90 Kms from Mysore & 230 Kms from Bangalore, the Biligirirangana range of hills are picturesquely situated between the Cauvery & Kapila rivers. At a height of 5,091 feet above sea level, this hill stretches from north to south for about 16 Kms. All round are deciduous trees. And roaming amidst the long grass and tall trees are animals. Plenty of them! So if you're looking for a cool time with a little bit of wild excitement thrown in, welcome to B.R.Hills. Wake up to the chirping of birds & humming of bees. Breathe in fresh, clean air. Take a stroll through the sylvan surroundings. And let the cool breeze blow your cares away.
215 Kms from Bangalore is Chickmagalur town. 55 Kms north from Chickmagalur town is Kemmanagundi, a scenic hill station on the Baba Budan range of hills. Kemmanagundi is also known as K.R. Hills after Wodeyar King, Krishnaraja Wodeyar who had made it his favourite summer camp. Kemmanagundi, at a height of 1,434 meters, is surrounded by thick forests and a salubrious climate the year. It has beautifully laid out ornamental gardens and panoramic view of the mountains.
95 Kms from south-west of Chikmagalur town is KUDREMUKH (horse face) range, so named because of the unique shape of the KUDREMUKH peak. Overlooking the Arabian sea, the broad hills are chained to one another with deep valley & steep precipices.
The cool bracing wind whips the hair about your faces as you ramble along the streets that dip and rise delightfully. Breathtaking views surprise you from pretty cottages as you sniff appreciatively the heady fragrance of coffee blossoms. You are in Madikeri (previously known as Mercara). A picturesque charming town situated at an elevation of over 5,000 ft (1,525 m) above sea level.
Karwar is just one of the secluded beaches dotted along Karnataka's 320 km long coastline. It has all the makings of a perfect holiday with gentle waves, palm-laced beaches, silver sand, and calm, peaceful coves.
Ullal is a silvery beach commanding breathtaking views of the sunset, especially, when viewed through the casuarina groves. Just 5 kms from Mangalore, Ullal is a lovely spot for those seeking holiday by the sea. With its picturesque casuarina groves, beach cottages and a swimming pool one can spend tranquil hours seeking peace in this paradise.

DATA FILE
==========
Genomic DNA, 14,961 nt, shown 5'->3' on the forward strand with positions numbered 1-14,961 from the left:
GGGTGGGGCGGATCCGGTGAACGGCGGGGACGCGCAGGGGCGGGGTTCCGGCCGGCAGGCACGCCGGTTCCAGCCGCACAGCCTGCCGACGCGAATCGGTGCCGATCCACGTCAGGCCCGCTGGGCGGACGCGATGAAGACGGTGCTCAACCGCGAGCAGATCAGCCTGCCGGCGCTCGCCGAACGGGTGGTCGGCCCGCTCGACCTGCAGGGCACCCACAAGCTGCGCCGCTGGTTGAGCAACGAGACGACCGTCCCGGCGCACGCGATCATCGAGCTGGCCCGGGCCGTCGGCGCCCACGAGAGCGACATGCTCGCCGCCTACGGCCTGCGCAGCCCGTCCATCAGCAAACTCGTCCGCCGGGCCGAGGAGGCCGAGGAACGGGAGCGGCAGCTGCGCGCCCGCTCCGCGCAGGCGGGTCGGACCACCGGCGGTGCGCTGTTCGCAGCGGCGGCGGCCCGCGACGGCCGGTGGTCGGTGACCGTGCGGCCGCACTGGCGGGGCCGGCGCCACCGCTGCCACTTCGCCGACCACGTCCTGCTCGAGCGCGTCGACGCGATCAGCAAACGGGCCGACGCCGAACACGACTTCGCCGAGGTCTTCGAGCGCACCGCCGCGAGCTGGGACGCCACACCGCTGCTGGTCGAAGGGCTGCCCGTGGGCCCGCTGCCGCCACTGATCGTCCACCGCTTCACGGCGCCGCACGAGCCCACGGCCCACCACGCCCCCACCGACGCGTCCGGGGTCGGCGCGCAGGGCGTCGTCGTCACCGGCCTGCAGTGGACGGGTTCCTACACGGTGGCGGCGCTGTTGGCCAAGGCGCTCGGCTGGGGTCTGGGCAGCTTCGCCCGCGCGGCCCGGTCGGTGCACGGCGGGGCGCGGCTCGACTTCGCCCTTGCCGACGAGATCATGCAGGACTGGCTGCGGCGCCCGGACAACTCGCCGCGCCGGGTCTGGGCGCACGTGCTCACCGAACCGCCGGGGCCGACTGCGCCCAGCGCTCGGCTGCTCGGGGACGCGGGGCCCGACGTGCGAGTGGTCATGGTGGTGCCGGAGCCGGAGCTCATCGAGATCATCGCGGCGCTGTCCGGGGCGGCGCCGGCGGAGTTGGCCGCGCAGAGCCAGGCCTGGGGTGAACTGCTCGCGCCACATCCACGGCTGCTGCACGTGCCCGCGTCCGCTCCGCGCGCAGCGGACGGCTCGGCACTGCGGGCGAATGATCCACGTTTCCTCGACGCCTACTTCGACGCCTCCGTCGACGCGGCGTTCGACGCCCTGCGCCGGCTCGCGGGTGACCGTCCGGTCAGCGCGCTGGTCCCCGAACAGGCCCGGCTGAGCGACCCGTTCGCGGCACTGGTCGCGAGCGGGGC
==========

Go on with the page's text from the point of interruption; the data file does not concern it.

Ensconced on the coast, this maritime city makes a pleasant and convenient stop between Goa and Kerala. With its narrow, winding streets fringed with coconut palms, quaint houses with terracotta-tiled roofs, beautiful beaches, temples and churches, and the aroma of spicy coconut curries, it has preserved its old-world charm.
Suratkal, 15 Km from Mangalore, is an excellent beach with a wide shore to stroll on. Suratkal has a fine beach which is a favorite holiday resort. It is about 14 Kms from Mangalore. There is a temple dedicated to Sadashiva on a hill rock on the sea-shore.
Situated 12km south of Udupi, on the coastal belt that passes through the West Coast National Highway, Kaup has a lovely beach, a ruined fort and an old 100ft. high lighthouse. The two temples of Goddess Mariamma in Kaup are famous. The Jain basadis here are in ruins, but are worth a visit.
St. Mary's Island, another delightful get away is only a boat-ride away across Malpe Harbour. Here one can find a unique formation of volcanic rocks which have crystallized into columns and split into vertical hexagonal blocks. This is neither a swimming nor a strolling beach.
Malpe is a natural harbour and an important fishing centre that enriches Karnataka's coastline with its' fabulous beach. The endless stretch of golden sand, graciously swaying palm trees, clear blue sky and gentle murmur of the sea, all set the perfect mood for an idyllic holiday.
A drive along the West Coast Highway as it cruises alongside the Arabian Sea on one side, with the picturesque Kodachadri Hills forming a backdrop to the Sauparnika river on the other is truly spectacular.
Just off Murdeshwar, which is famous for its Shiva temple lies one of best dive sites in this part of the world. Nethrani Island.
Nethrani is a small uninhabited island that would make a perfect setting for an adventure yarn. The last thing you would expect to see here is the submarine wonderland bustling with everything from Angelfish and Turtles to Barracuda and Moray Eels.
With depths ranging from 6 to 40 meters and visibility from 15 to 30 meters, divers from every level can experience the wonder of life beneath the waves.
Bounded by the shimmering sea and rolling hills, Murudeshwar is the sort of place which makes you contemplate about life and what it means to you. The sea is an intrinsic part of the temple scape at Murudeshwar.
With its narrow streets, traditional houses, and temples, the nondescript town of Gokarna has become the favourite haunt of Hindu pilgrims, Sanskrit scholars, and beach buffs. Locals believe that Gokarna derives its name from a legend in which Lord Shiva emerged from the ear of a cow.